They used to actually be a phenomenal band and Funeral is all the proof you need. Full of gang chants and guitar twitches, big band fever and Springsteen suburbia, Arcade Fire made a hopeful and triumphant rock record that fully deserved to be loud. With a handful of indie rock’s best tunes on it, it traversed a whole lot of death and even a bit of romance — “Crown of Love” is still their best, most heartfelt moment.
“Crown Of Love” hooked me from the very start, with a driving, edgy chord progression that continues essentially unchanged verse-to-verse except for the voices that are continually added to it throughout the song: first, drums and an out-of-tune piano provide a skeletal promise behind Win Butler’s ghostly narration. They’re soon joined by a sparse string section and light guitar, both wandering in accompaniment behind the frontman until he reaches the energetic climax of the song: a not-as-surprising-as-it-should-be “double time” that brings us home.
This sudden change of pace nearly four fifths through “Crown Of Love” would be out of place nearly everywhere else (except, strangely, “Wake Up,” the very next song on the album, where the same technique is repeated), but here, it’s simply the fulfillment of an energy that’s been building the entire song: the chord progression becomes so musically saturated that suddenly playing it twice as fast seems almost natural.
Before they got the nod of approval from the late King of, well, music David Bowie. Before they experimented with Haiti inspired music, drawing from Regine Chassagne’s origins, which shaped their latest album Reflektor. Before they managed to beat Lady Gaga, Eminem and Katy Perry to win the Grammy Award for Album Of The Year. Before all of this, Arcade Fire were just a group of friends, the main songwriters Win Butler and Chassagne being husband and wife, who loved to make music.
Made for $10,000 yet, at the time of writing, selling over 700,000 copies, Arcade Fire managed to strike gold on their first attempt with debut record Funeral which has left a mark on the indie rock scene that, since then, has yet to be matched. So just how did the band manage to make such a remarkable album and why is it so lauded by not only critics but by fans all over the world?
Just like other quintessential albums like Radiohead’s OK Computer, Funeral is very much a product of its time. In a post 9/11 world that was full of paranoia, fear and tragedy, there was a definite feeling of unrest that many found hard to shake off. Though many find the label “emo” revolting due to the colourfully dyed hairstyles and monster energy drink cans that will come to mind, Arcade Fire managed to show that emo stood for something which, unsurprisingly, is emotion. From the get go, the pain, the positivity, the lows and the highs are all documented in such a way that when you remember Butler describing the development of each new record as if they were making a film, you can’t help but nod in agreement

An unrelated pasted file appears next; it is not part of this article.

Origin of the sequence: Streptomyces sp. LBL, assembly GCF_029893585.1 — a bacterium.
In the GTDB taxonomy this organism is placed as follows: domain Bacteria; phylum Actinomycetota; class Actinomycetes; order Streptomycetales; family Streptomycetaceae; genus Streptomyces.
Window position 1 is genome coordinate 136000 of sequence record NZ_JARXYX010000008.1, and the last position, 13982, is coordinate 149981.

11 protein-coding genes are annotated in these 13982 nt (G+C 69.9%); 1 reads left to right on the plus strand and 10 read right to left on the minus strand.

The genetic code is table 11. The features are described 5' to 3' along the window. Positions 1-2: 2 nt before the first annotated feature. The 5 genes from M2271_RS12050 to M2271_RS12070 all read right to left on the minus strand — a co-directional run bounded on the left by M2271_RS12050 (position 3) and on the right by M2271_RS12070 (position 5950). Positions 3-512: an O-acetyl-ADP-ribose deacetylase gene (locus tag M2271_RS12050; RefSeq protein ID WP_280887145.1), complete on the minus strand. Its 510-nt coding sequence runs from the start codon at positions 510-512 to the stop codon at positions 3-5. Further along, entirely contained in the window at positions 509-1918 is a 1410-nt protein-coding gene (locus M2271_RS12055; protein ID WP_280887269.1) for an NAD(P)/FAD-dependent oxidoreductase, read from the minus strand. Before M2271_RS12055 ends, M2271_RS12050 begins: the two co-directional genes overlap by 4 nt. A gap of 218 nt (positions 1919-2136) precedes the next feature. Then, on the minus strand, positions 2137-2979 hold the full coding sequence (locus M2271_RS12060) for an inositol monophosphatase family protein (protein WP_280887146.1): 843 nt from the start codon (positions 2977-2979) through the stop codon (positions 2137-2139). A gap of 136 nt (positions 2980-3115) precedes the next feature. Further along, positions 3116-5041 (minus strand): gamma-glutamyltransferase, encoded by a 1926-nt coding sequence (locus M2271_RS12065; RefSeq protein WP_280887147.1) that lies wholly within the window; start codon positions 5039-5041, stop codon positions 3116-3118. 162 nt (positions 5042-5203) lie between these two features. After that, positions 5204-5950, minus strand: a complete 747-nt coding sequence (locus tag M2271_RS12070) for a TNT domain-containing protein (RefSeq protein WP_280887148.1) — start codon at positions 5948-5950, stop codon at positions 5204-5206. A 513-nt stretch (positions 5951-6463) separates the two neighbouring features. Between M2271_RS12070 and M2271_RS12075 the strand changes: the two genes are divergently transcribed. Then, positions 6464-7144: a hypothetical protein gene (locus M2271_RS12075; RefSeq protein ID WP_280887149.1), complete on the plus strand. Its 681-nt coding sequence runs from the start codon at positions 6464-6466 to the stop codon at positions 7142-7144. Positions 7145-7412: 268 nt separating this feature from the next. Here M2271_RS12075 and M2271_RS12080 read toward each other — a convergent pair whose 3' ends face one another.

Let’s take opening track Neighbourhood #1 (Tunnels) for example, a thematic opener that sets the scene for what’s to come. A model coming of age song, instrumentally it’s grand which is in no small part due to the seven members of the band: Butler, his younger brother Will, Chassagne, Richard Reed Parry, Tim Kingsbury, Jeremy Gara and former member Howard Bilerman. Every individual plays a key part in making the sound on Funeral feel as grand and open ended as the snow drenched streets and lands that Butler sings about so whimsically.
It’s no doubt down to the authenticity that makes Funeral feel like something much more than just an album. Family members were dying all around and, much like all great art, this tragedy and dire events fueled the band to make something special. The pain and frustration can be felt in every line and chord and what it evokes from the listener is something that even I, someone whose job it is to put things into words, finds hard to do so.
“Despite the title, Funeral is more like a baptism, an arrival, an affirmation of faith, a statement of purpose”, a statement that rings all too true in a post-funeral world where each and every one of Arcade Fire’s albums feels like it’s own entity. Funeral is an album that artists aspire to make, their very own magnum opus, that some never manage to create. Much like the sidewalk near the old apartment the band used to perform in, Arcade Fire have engraved themselves into the music history books and they did it all on their first try.